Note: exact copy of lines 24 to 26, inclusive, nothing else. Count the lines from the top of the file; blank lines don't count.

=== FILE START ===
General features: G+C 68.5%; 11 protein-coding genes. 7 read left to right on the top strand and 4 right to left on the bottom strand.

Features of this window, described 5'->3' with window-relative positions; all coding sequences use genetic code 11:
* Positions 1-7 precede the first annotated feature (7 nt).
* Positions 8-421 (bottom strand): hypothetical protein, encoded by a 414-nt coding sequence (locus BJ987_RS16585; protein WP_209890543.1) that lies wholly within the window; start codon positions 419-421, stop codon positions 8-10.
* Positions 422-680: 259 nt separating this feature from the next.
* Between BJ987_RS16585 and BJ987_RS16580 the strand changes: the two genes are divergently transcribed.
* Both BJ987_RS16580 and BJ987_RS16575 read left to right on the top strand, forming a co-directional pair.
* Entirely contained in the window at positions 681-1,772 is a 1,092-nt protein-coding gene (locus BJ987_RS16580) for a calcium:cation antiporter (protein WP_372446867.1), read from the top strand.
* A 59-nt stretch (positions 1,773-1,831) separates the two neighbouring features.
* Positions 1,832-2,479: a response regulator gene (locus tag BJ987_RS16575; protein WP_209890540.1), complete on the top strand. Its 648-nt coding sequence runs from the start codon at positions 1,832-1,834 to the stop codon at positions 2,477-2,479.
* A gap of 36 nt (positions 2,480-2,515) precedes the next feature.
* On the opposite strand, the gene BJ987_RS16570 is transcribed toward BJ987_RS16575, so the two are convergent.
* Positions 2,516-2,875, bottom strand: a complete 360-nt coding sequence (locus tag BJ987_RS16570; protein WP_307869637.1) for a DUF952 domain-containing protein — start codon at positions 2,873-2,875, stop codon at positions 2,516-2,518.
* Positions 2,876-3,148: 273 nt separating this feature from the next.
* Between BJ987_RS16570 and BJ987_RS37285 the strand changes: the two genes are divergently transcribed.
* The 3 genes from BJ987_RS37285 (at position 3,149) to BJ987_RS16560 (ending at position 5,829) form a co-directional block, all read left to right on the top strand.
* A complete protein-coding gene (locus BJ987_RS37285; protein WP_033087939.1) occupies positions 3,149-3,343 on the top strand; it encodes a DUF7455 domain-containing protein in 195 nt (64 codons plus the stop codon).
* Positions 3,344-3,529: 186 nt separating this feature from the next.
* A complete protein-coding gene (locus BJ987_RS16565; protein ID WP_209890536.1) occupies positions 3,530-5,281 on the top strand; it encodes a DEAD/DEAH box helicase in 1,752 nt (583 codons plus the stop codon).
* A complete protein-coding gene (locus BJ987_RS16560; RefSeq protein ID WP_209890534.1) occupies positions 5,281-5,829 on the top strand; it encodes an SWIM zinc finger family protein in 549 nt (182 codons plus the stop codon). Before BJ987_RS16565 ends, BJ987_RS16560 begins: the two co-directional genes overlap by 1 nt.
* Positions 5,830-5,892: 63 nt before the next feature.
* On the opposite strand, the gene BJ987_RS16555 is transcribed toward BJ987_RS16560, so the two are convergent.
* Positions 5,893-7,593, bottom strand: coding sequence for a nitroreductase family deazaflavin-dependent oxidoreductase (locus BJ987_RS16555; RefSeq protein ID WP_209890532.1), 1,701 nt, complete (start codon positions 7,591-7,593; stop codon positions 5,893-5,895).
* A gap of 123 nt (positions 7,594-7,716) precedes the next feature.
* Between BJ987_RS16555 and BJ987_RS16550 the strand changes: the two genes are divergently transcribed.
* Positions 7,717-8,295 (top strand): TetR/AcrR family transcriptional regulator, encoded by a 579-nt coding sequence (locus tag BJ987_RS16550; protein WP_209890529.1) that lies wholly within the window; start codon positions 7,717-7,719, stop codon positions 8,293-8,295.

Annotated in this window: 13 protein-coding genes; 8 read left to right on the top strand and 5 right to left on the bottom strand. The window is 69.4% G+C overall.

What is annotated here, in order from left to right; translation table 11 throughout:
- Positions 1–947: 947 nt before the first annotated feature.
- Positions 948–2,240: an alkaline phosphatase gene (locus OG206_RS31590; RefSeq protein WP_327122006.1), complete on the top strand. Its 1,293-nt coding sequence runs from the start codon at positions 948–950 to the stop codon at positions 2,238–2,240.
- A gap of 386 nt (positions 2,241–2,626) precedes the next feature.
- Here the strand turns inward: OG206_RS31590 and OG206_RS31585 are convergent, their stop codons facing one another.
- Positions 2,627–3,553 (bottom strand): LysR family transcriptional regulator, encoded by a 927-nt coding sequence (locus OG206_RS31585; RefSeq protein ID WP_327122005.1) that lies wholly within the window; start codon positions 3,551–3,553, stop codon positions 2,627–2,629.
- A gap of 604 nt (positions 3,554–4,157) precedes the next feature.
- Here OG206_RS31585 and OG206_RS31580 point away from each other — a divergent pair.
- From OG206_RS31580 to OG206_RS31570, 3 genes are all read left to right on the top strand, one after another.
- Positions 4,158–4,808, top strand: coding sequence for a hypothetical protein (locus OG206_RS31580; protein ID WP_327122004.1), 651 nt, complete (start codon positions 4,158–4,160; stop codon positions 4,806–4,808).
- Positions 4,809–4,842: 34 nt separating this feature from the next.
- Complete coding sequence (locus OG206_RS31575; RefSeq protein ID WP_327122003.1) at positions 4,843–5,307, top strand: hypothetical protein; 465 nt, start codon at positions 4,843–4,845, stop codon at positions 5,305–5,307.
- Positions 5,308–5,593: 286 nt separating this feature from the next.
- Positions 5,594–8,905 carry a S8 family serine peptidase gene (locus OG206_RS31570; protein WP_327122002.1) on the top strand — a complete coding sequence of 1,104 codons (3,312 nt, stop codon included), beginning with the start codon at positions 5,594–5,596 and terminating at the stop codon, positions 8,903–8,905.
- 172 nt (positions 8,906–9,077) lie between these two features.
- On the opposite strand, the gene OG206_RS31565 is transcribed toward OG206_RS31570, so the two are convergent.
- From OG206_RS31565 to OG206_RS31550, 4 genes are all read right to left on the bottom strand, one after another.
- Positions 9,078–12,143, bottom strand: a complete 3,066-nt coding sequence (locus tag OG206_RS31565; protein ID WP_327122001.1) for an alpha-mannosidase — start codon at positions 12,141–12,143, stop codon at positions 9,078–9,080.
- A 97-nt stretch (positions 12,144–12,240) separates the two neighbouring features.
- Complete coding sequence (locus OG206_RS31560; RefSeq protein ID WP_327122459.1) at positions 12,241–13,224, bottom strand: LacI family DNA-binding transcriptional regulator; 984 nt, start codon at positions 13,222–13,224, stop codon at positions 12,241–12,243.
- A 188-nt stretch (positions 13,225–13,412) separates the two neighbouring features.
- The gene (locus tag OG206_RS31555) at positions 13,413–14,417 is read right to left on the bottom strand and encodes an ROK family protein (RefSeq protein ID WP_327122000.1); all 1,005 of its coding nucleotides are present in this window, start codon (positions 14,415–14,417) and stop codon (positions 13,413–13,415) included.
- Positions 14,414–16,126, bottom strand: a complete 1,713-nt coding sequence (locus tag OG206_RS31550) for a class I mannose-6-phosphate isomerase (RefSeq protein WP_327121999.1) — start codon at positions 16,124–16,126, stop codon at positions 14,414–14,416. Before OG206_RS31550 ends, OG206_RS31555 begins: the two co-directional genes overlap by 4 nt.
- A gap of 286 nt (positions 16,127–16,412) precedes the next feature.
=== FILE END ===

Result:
* A gap of 123 nt (positions 7,594-7,716) precedes the next feature.
* Between BJ987_RS16555 and BJ987_RS16550 the strand changes: the two genes are divergently transcribed.
* Positions 7,717-8,295 (top strand): TetR/AcrR family transcriptional regulator, encoded by a 579-nt coding sequence (locus tag BJ987_RS16550; protein WP_209890529.1) that lies wholly within the window; start codon positions 7,717-7,719, stop codon positions 8,293-8,295.